There isn't a better reader of the tea lives in Annapolis than Senate President Thomas V. Mike Miller. He's been saying for a couple of years now that legalization of recreational marijuana in Maryland — something that seemed like a far-out idea when former Del. Heather Mizeur made it a central plank of her 2014 gubernatorial campaign — is inevitable. We're inclined to believe him. Public attitudes on the drug have shifted rapidly in recent years, and it is now legal for recreational use in nine states and (sort of) Washington, D.C. The most recent polls on the issue report that about 60 percent of Maryland voters support legalization. At least four of the seven Democrats running to unseat Gov. Larry Hogan have voiced support for some form of it. But legalization still may not happen as fast as proponents might like.
With the exception of Vermont, every state that has legalized recreational marijuana has done so through a ballot initiative, often over the objections of governors and legislative leaders.The only kind of referendum that's allowed under Maryland's constitution is one in which voters petition to repeal a new law that the General Assembly has enacted; there is no mechanism for voters to directly propose legislation. That means supporters of recreational marijuana will need to convince 71 members of the House of Delegates and 24 senators (though in reality, probably 29 to avoid a filibuster) to vote for legalization. If the governor isn't on board and vetoes the bill, the threshold goes up. Given the cautiousness of many lawmakers when it comes to an issue like this, that's a heavy lift.
Ironically, though, many see what should be a harder road to legalization to actually be the most likely path: a constitutional amendment. That avoids the question of a gubernatorial veto but requires supermajorities of both chambers — 85 votes in the House and 29 in the Senate. Yet some lawmakers who would oppose legalization might be willing to vote for such an amendment because it leaves the ultimate decision in the hands of voters, who would be asked whether to ratify it in the next election.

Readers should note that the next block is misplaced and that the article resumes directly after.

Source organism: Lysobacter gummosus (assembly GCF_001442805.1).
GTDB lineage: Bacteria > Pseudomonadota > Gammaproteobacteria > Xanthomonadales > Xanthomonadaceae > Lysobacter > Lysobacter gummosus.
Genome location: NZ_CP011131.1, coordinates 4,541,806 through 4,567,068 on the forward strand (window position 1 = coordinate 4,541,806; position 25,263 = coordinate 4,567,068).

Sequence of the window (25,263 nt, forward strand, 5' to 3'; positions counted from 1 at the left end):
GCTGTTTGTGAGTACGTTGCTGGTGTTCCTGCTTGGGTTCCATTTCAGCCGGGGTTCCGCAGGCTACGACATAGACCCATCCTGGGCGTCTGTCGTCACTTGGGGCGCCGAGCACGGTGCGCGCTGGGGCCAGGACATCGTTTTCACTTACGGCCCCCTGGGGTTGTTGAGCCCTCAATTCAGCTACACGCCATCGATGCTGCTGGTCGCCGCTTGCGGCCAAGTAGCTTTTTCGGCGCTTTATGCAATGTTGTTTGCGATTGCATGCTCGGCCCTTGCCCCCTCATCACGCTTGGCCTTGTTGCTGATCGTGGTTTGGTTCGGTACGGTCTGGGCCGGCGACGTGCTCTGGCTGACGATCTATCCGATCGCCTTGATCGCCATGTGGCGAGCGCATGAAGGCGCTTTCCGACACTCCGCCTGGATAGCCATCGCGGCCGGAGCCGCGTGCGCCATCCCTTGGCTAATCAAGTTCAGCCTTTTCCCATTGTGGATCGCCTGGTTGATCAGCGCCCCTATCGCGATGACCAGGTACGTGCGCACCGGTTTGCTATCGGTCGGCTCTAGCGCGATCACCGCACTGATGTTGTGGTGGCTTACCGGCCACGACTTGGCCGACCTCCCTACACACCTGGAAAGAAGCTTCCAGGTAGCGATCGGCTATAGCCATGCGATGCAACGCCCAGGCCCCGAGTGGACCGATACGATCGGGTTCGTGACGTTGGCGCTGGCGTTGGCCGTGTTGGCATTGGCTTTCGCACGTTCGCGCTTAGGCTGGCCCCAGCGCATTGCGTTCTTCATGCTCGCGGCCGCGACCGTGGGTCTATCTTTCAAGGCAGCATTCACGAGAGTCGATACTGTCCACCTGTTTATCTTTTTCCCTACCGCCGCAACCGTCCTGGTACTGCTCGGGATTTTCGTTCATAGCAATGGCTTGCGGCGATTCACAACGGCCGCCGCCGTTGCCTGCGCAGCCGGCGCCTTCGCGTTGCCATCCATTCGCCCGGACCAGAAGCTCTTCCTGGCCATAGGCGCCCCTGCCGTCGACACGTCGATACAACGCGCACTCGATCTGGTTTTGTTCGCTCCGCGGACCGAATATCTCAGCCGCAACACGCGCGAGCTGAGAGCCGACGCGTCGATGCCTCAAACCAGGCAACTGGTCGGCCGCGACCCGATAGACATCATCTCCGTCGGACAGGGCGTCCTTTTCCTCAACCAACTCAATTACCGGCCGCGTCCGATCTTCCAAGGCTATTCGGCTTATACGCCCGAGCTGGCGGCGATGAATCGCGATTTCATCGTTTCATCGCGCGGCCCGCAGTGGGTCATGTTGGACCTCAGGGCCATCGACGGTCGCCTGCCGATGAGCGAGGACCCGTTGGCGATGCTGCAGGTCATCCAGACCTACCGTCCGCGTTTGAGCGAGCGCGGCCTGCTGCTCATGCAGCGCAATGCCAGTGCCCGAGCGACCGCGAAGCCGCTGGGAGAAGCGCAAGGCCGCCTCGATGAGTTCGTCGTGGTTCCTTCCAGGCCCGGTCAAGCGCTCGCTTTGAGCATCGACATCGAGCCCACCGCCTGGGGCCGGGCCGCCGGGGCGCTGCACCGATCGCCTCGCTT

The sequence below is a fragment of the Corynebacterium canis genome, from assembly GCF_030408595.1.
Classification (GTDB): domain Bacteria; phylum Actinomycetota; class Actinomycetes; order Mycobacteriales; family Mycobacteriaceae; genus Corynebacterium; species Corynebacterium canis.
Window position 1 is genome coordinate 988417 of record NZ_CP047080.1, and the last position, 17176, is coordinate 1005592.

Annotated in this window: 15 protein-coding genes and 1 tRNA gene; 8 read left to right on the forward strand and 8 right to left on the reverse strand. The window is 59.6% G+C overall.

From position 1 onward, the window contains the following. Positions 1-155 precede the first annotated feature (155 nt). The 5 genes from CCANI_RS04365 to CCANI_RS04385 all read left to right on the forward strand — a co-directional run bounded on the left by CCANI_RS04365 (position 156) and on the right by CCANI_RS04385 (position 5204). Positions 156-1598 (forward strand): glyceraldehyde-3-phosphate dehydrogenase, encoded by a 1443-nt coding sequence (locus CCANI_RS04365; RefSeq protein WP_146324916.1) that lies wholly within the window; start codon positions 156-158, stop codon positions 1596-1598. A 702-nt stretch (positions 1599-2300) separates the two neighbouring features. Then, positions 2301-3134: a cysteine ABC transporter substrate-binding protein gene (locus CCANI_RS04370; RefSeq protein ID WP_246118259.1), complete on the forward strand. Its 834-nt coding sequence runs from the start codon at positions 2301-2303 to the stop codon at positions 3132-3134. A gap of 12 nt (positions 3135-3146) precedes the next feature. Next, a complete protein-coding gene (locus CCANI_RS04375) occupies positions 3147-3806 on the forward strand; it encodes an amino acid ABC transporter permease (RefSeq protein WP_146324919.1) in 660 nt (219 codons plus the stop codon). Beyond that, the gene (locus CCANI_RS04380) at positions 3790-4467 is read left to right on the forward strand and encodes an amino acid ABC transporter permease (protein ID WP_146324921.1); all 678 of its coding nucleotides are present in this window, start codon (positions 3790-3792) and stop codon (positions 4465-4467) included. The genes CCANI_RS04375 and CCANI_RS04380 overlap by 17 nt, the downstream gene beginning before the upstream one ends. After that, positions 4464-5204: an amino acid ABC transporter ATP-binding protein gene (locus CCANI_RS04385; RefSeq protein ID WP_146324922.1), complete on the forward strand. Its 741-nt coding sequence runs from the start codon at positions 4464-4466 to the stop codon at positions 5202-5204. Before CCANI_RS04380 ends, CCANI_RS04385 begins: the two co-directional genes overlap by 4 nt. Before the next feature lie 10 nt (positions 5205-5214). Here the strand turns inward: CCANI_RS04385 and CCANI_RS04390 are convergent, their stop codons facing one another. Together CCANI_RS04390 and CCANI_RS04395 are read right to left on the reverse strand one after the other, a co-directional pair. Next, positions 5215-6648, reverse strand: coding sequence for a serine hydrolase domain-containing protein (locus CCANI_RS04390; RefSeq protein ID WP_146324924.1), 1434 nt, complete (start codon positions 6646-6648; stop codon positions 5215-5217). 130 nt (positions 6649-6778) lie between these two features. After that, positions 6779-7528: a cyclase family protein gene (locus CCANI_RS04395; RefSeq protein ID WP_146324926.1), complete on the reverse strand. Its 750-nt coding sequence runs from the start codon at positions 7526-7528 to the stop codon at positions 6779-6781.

We have been and remain wary of the effort to legalize recreational marijuana here. We have learned much from the experience of early-adopter states, but key questions like legalization's effects on public health, impaired driving and underage use remain unsettled. There is, as far as we're concerned, no need to rush in to this, particularly given the state's moves to decriminalize possession and make the drug available for those suffering from certain illnesses and chronic conditions. But if and when Maryland does take the next step, the one thing we should absolutely not do is legalize marijuana through a constitutional amendment.
We've tried this route before. In 2007, then-Gov. Martin O'Malley convinced the legislature, which had blocked legalization of slots during the term of his Republican predecessor, Robert L. Ehrlich Jr., to put the matter on the ballot as a constitutional amendment — not because it was necessary to amend the constitution but because it broke the political logjam in Annapolis. One of the talking points at the time was that it would protect Marylanders from further expansion of gambling by enshrining the details in the constitution. That protection didn't mean much; gambling interests managed to get an expansion back on the ballot a mere four years later in what proved to be the most expensive (by far) public campaign around any election issue in Maryland history, with dueling casino giants spending tens of millions to persuade the public. Putting the issue in the constitution also meant that other details, like the precise number of slot machines, the locations where casinos could be built and the precise uses for the taxes they generated could only be changed through another amendment.
There was no legal reason to legalize slots through the constitution, and doing so neither closed the door on further expansion of gambling nor provided the state with the flexibility to manage the program in the best way possible. Legalizing marijuana through the constitution would likely lead to the same problems. The proposal to do so that's pending this year would, for example, specify the precise amount of marijuana in regular or concentrated form a person could legally possess; how many plants a person could grow; how many of them could be flowering at any given time; and how much could be shared with a friend. More broadly, the proposed amendment anticipates a particular regulatory structure of commercial growers that might not necessarily be the best model.
Marylanders already have a chance to make their views on legalization known. They can and should ask candidates for governor and the General Assembly to stake out positions on the issue, and they should vote in the primary and general elections accordingly. Whoever is elected this fall should make the hard decisions about whether and how Maryland should legalize recreational marijuana and not take the easy way out of putting the question on the ballot.
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